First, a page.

This week’s lesson will be relatively short, but it is extremely important to think about and be constantly aware of it. In DFS, we are constantly evaluating matchups, looking for tendencies, finding changes in opportunity, and gaining an edge in each particular week. However, I think that the focus on all of those things can very easily take you away from an important and fairly obvious concept of being successful. That concept is playing very good players. I dive deeper into some of these concepts in the “Talent” lesson of my Player Pool course in the Marketplace, but the idea is that we can’t get blinded by on paper things that may or may not actually influence things on the field. There are two places from this week that I want to highlight as prime examples of this:
A bigger picture lesson to take away from this is to check out your exposures across your lineups every Sunday morning, especially if you are playing a decent number of lineups, and make a list of what percentage of each player you have. Look at your top tier of most owned players and evaluate them strictly on the basis of talent and how critical they are to their team’s offensive success (forget about the defensive injuries, DVOA, narratives, etc.). Sometimes those secondary types of players will work out, but over the long-term, if your top-owned players are not very talented or critical to their team, you are likely going to be fighting an uphill battle.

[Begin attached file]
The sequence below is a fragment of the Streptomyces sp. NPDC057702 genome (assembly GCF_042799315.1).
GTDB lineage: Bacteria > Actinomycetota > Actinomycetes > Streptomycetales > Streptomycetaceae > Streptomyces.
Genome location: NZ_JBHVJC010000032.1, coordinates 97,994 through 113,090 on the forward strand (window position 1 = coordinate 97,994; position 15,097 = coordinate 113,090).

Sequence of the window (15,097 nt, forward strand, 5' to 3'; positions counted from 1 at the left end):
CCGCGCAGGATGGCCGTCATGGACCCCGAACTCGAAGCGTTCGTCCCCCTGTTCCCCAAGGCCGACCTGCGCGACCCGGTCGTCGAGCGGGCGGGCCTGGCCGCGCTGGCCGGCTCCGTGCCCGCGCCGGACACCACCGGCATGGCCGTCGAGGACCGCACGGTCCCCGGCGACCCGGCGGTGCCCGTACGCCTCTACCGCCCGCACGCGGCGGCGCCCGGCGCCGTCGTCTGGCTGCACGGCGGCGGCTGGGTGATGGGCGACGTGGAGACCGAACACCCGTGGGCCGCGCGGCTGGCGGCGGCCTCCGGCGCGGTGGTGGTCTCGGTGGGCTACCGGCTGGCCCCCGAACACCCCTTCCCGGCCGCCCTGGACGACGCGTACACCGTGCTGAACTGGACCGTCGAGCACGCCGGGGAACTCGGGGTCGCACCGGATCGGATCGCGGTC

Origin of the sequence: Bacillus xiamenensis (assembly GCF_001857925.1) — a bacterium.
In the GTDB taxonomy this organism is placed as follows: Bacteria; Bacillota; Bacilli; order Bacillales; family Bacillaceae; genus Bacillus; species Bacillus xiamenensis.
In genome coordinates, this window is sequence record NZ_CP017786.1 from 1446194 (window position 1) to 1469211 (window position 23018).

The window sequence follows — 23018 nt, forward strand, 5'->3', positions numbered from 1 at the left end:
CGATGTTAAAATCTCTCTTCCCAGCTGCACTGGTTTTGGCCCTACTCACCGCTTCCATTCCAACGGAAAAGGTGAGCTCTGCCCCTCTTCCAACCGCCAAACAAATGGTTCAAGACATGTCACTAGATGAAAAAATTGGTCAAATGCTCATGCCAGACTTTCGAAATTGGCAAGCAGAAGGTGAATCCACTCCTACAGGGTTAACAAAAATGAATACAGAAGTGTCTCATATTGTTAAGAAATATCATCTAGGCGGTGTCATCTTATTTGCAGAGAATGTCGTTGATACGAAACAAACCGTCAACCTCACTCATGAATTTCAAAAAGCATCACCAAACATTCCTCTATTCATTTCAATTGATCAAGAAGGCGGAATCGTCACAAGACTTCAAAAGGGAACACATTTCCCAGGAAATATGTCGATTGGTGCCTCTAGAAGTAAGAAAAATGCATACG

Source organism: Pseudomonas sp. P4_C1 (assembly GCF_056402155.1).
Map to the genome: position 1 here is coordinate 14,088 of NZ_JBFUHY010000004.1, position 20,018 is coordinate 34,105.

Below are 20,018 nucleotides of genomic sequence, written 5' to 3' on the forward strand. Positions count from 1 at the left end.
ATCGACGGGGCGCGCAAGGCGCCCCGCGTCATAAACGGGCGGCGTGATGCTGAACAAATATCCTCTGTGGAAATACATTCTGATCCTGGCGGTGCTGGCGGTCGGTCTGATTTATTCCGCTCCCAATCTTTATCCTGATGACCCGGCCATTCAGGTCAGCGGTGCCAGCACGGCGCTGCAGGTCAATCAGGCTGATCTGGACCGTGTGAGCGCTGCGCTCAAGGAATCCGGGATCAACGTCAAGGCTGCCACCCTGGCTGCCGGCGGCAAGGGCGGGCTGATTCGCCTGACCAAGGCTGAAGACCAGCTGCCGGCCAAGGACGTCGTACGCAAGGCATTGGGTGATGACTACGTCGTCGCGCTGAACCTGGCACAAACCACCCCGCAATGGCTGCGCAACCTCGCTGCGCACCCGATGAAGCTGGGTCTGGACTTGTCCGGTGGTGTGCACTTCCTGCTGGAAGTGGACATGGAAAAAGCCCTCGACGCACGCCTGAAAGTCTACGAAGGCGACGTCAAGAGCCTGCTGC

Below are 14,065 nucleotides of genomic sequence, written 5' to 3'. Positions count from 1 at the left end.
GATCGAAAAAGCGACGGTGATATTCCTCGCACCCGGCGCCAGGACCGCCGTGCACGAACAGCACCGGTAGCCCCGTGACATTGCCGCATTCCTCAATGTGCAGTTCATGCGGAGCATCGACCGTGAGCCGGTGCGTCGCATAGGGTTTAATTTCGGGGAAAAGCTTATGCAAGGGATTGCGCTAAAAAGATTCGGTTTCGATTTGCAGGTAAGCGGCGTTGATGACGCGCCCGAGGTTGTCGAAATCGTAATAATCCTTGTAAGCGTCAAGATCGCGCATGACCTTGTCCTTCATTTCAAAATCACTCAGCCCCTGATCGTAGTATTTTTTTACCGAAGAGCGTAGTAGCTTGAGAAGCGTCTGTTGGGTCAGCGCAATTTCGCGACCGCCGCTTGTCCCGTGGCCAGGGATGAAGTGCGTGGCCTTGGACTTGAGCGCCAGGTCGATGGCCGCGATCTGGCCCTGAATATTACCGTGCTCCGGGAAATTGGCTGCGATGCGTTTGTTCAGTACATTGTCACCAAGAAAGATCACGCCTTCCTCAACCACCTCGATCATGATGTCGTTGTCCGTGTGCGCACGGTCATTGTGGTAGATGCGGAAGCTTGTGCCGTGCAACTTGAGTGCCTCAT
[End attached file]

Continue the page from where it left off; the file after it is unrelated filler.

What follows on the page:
As outlined in my +EV Primer course (you can find in the Marketplace – either by itself or in the bundle with my player pool course), one of my approaches that keeps me from getting too high or low week-to-week is playing consistent contests and approaching them from a season-long perspective and using that to evaluate my play and ROI. This season, in this article, I will be tracking my progress on a weekly basis as I play the Single Entry (SE), 3-max, and 5-max tournaments in the $20 to $150 price range on DraftKings main slate for all 18 weeks. Rather than sweating or worrying about my ROI every week and “hoping to cash,” – my goal for the season is to maximize profit relative to that long-term investment total. The results of a given week are irrelevant.
Each week I will review the best and worst of my 11 lineups from my “Roster Block” of SE/3-Max/5-Max. Below are this week’s results, and you can find more information about my process/theory for this in my Week 1 Process Points article
Best Lineup ($300k Red Zone, Single Entry, $50)